WITH netball taking a back seat to coronavirus in 2020, Draft Central is taking a look at memorable matches in world netball history. Next up is the Malawi Queens’ massive four-goal win over New Zealand Silver Ferns at the 2018 Commonwealth Games.
It was a typically strong start from the rebuilding Ferns in their pool match against Malawi on the Gold Coast but it was the Queens’ spirit and determination that came out the true winner with a massive second half – aided by a 17 goals to nine third quarter – that awarded them their biggest win in Commonwealth Games history.
The Ferns came out firing early, shooting 18 goals to 11 in the first quarter and extending a solid lead thanks to the shooting pairing of Maria Folau and Te Paea Selby-Rickit. Folau played her typical moving role out in goal attack, dominating the scoreboard with her ability to turn and shoot while a combination of Sam Sinclair and Grace Kara held ground on circle edge, unfazed by their respective opposition in Takondwa Lwazi and Malawi captain, Joanna Kachilika. But while the first quarter went all in the way of the Ferns, the Queens were not going to back down, holding up better in the second to control ball movement better, seeing both sides score 14 goals apiece to still be down by seven at the main break.
It seemed that anything Folau could do, superstar shooter Mwai Kumwenda could do better, dominating the scoreboard with speed, consistency and accuracy to boot, with the side not backing down and holding up relatively well against every defender the Ferns threw at them – of which there were many, with the Ferns rotating players constantly. While the defensive unit’s constant changing made it harder for Malawi to keep up with their fresh legs, it also allowed the Queens to gain the upper hand in other areas, such as their consistency, which was well and truly proven in the second half.
Where New Zealand let go in the second half, Malawi fired up, dominating the quarter to take the lead 42-41 at the final change. Their challenge came at the right time, kicking the Ferns while they were down and poking at every hole in their game plan. While Bridget Kumwenda was kept quiet early, she stood her ground in wing attack to propel the ball into the goal circle, as defensively the work from Loreen Ngwira and Towera Vinkhumbo was spectacular, with the pair relentless. Ngwira and Vinkhumbo picked up plenty of attention from the umpires but shook the Ferns while they were at it, with the Ferns making uncharacteristic errors around the court, racking up 29 penalties and seven turnovers in the second half compared to Malawi’s 18 and four.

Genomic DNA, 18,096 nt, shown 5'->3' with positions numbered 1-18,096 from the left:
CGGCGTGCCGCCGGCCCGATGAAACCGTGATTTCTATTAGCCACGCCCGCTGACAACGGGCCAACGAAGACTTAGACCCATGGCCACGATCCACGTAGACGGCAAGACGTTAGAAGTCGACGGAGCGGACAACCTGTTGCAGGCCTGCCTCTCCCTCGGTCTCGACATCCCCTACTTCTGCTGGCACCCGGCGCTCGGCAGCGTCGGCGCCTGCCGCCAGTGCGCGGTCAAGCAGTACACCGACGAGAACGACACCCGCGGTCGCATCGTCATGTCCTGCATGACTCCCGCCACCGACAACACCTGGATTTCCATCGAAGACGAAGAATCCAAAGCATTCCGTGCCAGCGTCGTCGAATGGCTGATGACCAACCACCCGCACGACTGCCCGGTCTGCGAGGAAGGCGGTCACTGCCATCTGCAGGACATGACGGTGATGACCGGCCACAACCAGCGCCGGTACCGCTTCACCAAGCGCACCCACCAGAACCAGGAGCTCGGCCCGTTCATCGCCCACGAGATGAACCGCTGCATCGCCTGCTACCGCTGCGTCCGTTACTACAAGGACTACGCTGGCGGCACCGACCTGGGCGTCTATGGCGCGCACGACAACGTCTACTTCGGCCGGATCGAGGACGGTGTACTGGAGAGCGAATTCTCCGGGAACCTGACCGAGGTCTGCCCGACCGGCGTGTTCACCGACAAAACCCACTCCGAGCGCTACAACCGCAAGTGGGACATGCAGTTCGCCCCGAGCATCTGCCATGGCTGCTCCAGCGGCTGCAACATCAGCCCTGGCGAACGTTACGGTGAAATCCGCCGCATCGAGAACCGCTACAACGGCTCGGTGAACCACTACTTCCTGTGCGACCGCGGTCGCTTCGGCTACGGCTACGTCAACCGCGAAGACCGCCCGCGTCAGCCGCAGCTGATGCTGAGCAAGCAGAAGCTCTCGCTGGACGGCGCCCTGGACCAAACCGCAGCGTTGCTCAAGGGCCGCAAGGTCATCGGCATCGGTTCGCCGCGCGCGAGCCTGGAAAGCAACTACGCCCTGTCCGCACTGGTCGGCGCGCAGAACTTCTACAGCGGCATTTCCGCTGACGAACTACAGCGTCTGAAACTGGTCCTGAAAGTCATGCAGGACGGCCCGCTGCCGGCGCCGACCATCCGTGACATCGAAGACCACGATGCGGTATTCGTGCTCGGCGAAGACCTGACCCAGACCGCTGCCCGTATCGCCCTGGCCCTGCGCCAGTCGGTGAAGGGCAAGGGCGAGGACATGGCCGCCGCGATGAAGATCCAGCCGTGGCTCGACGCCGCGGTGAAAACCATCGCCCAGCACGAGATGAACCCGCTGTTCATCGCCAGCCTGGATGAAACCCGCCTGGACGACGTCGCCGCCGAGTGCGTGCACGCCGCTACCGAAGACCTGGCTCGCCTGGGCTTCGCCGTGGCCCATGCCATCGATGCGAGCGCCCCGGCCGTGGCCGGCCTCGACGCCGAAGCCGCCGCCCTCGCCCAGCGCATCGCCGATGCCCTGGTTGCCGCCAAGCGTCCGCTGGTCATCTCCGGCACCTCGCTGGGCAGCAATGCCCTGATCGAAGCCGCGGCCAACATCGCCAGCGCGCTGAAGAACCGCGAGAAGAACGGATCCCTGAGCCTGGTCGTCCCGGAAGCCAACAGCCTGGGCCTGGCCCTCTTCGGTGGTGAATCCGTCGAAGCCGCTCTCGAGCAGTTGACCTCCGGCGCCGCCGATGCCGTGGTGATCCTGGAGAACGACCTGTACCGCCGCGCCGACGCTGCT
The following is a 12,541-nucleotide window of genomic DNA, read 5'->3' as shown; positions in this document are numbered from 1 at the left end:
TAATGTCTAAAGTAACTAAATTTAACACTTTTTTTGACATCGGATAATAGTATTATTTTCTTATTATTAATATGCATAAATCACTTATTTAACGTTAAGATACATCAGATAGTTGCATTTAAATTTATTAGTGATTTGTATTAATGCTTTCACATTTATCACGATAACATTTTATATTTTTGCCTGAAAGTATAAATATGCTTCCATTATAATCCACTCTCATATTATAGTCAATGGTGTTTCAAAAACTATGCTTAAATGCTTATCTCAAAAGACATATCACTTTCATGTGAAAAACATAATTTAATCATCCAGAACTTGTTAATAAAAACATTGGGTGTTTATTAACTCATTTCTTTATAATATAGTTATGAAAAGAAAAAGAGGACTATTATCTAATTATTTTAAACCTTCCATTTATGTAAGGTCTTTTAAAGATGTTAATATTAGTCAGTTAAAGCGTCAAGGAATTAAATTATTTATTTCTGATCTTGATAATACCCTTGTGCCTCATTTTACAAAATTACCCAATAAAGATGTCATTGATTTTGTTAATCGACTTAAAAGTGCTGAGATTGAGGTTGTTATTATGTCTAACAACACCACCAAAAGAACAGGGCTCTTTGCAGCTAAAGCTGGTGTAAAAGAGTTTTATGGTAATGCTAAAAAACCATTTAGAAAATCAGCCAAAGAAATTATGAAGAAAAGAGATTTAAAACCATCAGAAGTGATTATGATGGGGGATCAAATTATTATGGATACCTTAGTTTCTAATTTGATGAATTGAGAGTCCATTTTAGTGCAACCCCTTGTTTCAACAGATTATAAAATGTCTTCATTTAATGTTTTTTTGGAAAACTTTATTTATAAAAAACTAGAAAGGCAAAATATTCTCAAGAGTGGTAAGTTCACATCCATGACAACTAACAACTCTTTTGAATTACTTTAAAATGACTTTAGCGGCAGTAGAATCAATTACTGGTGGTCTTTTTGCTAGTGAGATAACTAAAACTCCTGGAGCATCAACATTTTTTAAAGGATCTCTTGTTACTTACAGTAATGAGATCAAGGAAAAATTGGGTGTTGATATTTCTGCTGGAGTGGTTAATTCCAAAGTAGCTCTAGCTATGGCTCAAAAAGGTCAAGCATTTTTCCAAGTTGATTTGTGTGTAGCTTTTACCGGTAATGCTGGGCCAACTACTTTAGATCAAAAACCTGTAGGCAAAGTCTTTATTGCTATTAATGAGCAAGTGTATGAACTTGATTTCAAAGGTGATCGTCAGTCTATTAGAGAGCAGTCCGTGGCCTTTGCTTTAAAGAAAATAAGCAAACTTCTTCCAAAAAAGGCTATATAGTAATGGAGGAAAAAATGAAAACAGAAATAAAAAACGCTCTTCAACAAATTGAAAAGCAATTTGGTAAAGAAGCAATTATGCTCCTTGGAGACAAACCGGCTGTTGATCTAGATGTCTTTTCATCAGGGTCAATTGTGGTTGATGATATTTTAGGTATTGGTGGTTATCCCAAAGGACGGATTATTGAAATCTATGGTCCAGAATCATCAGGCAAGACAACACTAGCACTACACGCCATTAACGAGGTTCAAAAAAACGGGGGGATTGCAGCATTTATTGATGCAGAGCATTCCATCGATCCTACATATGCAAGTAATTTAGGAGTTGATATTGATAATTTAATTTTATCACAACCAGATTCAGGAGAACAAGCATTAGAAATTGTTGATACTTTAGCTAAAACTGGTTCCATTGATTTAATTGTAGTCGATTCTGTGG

Malawi were clinical with ball in hand, not wasting any time against the Ferns which have an ability to bounce back when least expecting it, controlling the netball across the court and patiently upholding their lead in the final quarter, not allowing New Zealand to take back momentum. A 15 goals to 12 final quarter effort cemented it for the Malawi Queens, defeating the Ferns 57-53 and going down as a history-making match, with the nation never having beaten New Zealand.
Mwai Kumwenda was the star of the show, shooting 41 goals from 46 attempts at 89 per cent, aided by Jane Chimaliro with 16 from 20. Lwazi was crucial in at centre, racking up 25 goal assists and two intercepts, while Ngwira and Vinkhumbo joined forces to collect three intercepts and two deflections to go with a combined six rebounds. For the Ferns, Folau and Kara formed a constant threat in attack, with Folau shooting 31 goals at 79 per cent while Kara collected 26 assists on circle edge. Selby-Rickit racked up 15 goals from her two quarters on the court and Bailey Mes seven from 12, but defensively Temalisi Fakahokotau did much the same down the other end, racking up a whopping 18 penalties despite only playing in the first and final quarters. Captain Katrina Rore, Kelly Jury and Michaela Sokolich-Beatson also took their turn in the ring but to no avail, unable to outwit the clever and speedy Queens.
This win saw New Zealand knocked out of the running for a gold medal match for the first time in Commonwealth Games history, placing fourth overall and resulting in the resignation of then-head coach Janine Southby.